As Iowa City plans demolition of wastewater control house, Ecopolis hopes to preserve it

North Wastewater Treatment Facility front door  -- photo by Adam Burke
North Wastewater Treatment Facility front door — photo by Adam Burke

This Saturday, Feb. 21, the Ecopolis Forum will lead a discussion of ideas for the proposed Riverfront Crossings District Park. The grass-roots group has their sights on turning the condemned North Wastewater Treatment Plant control house building into a community center.

Years of urban planning by city officials have led up to the current phase of the Riverfront Crossings District, an 80-acre neighborhood south of downtown Iowa City that was inundated by a flood and largely remains an industrial eyesore.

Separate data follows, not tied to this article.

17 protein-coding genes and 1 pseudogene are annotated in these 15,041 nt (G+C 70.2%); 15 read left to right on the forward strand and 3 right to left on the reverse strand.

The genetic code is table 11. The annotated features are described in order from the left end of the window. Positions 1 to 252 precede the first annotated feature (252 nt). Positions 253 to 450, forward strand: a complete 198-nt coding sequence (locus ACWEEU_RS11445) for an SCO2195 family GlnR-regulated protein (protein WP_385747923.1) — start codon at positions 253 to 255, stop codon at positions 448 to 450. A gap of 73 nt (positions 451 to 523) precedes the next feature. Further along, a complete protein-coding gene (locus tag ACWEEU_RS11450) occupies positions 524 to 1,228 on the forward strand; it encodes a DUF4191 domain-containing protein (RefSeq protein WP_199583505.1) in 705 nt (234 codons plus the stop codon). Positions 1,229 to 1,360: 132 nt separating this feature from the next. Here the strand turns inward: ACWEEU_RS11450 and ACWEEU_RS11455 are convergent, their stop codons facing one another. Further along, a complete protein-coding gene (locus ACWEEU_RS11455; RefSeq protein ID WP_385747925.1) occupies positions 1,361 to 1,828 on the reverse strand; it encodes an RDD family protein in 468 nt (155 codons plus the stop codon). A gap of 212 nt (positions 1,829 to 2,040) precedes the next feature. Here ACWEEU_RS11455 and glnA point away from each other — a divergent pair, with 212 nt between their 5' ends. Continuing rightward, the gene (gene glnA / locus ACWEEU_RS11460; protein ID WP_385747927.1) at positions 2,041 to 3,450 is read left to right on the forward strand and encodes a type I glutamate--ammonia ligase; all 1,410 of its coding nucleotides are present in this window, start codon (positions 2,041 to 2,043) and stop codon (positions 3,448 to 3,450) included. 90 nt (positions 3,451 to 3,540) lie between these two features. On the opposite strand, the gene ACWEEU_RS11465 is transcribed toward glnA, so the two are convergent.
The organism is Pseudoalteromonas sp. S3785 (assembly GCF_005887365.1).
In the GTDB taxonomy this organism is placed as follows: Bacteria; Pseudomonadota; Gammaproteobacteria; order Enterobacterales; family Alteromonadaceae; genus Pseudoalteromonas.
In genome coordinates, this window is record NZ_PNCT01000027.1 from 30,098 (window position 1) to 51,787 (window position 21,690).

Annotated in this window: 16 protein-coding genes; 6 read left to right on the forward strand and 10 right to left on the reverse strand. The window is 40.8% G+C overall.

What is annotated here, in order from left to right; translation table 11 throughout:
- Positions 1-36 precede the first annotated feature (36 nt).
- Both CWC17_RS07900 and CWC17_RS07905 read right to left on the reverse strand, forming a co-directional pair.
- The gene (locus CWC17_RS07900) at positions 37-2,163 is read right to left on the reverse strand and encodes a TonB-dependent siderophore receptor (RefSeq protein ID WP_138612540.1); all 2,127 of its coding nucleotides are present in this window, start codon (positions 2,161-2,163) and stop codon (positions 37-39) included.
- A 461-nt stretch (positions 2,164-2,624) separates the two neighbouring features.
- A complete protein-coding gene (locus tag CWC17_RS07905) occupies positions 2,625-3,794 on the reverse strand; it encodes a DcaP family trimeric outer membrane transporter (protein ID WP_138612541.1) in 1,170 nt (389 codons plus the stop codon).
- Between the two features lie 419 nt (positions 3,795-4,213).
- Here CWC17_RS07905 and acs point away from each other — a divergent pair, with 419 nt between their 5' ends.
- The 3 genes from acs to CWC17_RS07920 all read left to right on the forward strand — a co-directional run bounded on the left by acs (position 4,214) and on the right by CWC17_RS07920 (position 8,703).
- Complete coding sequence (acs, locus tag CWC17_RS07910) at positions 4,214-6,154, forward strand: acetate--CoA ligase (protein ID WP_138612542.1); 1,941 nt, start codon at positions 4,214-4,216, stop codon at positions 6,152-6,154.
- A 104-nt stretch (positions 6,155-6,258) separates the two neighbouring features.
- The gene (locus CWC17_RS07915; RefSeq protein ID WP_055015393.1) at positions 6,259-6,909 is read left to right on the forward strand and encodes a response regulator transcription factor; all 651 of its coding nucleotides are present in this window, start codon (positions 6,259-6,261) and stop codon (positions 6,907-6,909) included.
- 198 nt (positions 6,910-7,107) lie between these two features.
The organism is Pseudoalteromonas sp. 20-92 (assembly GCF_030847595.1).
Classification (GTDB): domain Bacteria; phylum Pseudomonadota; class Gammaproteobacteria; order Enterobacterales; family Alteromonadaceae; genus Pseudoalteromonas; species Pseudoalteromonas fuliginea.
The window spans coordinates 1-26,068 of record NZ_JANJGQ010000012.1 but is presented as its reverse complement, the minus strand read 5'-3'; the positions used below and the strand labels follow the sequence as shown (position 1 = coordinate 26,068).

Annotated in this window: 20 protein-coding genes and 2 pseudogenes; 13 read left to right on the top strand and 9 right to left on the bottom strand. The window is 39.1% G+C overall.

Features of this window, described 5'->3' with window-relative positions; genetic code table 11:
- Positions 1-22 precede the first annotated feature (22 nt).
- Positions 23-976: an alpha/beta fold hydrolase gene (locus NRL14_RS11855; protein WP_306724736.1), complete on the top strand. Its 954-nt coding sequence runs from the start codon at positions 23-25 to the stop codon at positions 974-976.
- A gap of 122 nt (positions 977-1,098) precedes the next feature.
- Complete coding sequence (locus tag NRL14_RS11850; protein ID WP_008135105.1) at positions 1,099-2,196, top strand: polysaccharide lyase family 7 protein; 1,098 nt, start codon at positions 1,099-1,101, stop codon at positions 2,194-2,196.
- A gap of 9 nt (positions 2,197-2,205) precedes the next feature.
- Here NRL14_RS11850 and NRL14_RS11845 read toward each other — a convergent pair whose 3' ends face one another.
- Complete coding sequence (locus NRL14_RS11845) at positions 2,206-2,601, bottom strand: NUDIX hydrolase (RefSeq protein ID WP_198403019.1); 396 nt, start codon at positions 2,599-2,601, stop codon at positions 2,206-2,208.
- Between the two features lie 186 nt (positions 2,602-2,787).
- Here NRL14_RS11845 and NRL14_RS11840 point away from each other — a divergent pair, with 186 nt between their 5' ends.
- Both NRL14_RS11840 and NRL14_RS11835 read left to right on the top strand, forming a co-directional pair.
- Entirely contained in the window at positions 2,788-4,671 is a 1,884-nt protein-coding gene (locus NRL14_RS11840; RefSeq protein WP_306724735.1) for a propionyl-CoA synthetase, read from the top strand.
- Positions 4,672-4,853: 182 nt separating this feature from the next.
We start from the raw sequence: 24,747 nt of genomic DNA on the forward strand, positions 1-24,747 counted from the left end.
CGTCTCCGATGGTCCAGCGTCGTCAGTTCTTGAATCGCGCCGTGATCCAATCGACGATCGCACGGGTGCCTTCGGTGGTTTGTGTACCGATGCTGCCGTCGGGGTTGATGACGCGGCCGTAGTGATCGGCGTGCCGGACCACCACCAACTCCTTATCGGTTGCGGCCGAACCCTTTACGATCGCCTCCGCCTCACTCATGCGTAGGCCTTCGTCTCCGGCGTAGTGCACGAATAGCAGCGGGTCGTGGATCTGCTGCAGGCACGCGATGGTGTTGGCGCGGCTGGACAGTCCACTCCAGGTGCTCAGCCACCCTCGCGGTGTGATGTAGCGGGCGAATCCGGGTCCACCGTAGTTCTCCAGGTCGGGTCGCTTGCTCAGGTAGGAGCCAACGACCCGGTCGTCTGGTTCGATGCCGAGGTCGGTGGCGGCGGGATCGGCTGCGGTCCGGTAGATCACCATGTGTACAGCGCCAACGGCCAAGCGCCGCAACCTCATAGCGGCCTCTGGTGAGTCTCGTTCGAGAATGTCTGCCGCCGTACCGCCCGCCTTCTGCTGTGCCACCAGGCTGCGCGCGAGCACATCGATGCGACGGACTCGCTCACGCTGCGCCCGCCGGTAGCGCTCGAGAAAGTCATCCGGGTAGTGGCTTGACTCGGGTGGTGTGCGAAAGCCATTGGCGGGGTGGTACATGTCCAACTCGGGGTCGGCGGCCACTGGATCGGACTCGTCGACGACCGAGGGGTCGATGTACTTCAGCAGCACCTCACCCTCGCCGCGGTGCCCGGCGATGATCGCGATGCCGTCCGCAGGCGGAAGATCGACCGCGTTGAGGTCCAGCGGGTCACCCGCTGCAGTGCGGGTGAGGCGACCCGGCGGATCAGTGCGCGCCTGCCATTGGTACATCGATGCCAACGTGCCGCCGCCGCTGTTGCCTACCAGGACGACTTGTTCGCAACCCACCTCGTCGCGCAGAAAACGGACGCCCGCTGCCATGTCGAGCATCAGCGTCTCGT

The now-defunct sewage control house structure still stands on in the center of the area, but is slated for demolition by the city using grant money from the state through the Iowa Flood Mitigation Program (IFMP).

Mercury contamination found in the abandoned water treatment basins behind the building is currently being abated through testing, excavation and removal. Iowa City engineer Ben Clark said the mercury cleanup is almost two-thirds complete.

A memo to the City Council dated Feb. 18 states that the city can seek an amendment to the agreement with the IFMP that would preserve the control house but noted that it was unlikely that any additional funds could be expected to restore it.